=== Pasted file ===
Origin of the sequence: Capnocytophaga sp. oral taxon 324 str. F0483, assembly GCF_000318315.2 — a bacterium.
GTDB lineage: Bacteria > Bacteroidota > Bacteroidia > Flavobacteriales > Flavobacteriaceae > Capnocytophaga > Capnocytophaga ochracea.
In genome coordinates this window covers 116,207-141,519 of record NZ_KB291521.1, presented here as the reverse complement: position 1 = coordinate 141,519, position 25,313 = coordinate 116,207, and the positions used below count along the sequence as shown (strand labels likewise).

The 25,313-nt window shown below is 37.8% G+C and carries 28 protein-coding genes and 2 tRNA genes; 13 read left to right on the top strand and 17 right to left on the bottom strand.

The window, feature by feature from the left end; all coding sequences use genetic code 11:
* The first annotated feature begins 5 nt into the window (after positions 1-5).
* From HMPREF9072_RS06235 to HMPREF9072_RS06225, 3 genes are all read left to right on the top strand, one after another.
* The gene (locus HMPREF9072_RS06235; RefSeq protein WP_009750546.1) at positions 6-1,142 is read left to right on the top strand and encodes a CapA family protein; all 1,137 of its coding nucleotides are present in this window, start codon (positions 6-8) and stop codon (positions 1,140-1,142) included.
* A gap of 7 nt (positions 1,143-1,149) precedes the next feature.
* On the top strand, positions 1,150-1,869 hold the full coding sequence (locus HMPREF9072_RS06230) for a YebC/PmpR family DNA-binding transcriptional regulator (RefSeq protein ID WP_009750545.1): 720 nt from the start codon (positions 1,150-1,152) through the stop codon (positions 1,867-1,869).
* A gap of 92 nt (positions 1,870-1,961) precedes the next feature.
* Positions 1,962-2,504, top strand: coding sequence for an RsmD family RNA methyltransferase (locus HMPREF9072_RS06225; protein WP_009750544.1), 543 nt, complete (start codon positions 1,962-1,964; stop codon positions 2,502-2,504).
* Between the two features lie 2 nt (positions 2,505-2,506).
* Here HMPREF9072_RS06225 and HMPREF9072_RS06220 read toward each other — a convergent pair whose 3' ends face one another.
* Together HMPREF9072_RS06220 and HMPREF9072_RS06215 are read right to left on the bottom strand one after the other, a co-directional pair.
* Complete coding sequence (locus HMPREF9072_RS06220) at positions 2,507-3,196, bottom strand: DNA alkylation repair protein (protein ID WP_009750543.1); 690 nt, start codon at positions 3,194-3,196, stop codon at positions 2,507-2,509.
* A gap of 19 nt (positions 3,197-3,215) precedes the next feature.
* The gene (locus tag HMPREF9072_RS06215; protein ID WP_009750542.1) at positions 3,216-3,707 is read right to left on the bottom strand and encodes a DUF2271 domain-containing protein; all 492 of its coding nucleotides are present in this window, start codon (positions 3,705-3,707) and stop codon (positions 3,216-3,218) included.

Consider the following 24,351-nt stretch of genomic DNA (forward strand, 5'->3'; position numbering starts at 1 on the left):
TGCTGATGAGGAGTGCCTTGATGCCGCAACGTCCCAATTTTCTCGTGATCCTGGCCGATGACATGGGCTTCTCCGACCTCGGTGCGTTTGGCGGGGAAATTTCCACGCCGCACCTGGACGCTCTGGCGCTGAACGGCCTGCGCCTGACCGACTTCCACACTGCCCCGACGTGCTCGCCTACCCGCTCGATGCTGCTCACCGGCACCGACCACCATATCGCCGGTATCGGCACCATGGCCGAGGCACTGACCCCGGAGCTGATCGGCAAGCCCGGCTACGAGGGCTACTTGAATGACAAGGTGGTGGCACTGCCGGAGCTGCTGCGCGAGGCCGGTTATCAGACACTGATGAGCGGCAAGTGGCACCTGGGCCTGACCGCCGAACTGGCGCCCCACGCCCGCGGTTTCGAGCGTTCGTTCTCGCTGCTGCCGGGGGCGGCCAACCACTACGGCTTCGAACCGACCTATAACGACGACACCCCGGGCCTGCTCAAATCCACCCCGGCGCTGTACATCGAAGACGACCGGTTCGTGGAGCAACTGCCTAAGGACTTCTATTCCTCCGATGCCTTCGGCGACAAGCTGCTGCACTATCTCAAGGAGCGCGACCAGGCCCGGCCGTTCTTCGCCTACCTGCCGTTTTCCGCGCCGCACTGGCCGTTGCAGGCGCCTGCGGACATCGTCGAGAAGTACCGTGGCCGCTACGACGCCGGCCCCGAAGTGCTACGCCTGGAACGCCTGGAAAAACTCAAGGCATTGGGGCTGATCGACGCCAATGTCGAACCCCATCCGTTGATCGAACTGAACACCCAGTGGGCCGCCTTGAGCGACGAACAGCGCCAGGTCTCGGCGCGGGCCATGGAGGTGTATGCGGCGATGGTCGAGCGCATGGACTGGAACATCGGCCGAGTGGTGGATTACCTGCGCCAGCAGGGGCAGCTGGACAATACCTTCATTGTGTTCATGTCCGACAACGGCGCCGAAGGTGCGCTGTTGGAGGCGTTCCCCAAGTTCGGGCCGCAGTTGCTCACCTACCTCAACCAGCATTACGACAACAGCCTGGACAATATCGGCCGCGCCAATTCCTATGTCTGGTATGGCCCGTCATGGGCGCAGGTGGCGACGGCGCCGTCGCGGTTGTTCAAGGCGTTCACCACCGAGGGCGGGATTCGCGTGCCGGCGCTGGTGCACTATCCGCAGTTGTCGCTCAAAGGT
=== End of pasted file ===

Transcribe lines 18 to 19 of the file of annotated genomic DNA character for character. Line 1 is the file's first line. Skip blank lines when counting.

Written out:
* The gene (locus tag HMPREF9072_RS06215; protein ID WP_009750542.1) at positions 3,216-3,707 is read right to left on the bottom strand and encodes a DUF2271 domain-containing protein; all 492 of its coding nucleotides are present in this window, start codon (positions 3,705-3,707) and stop codon (positions 3,216-3,218) included.

Consider the following 24,351-nt stretch of genomic DNA (forward strand, 5'->3'; position numbering starts at 1 on the left):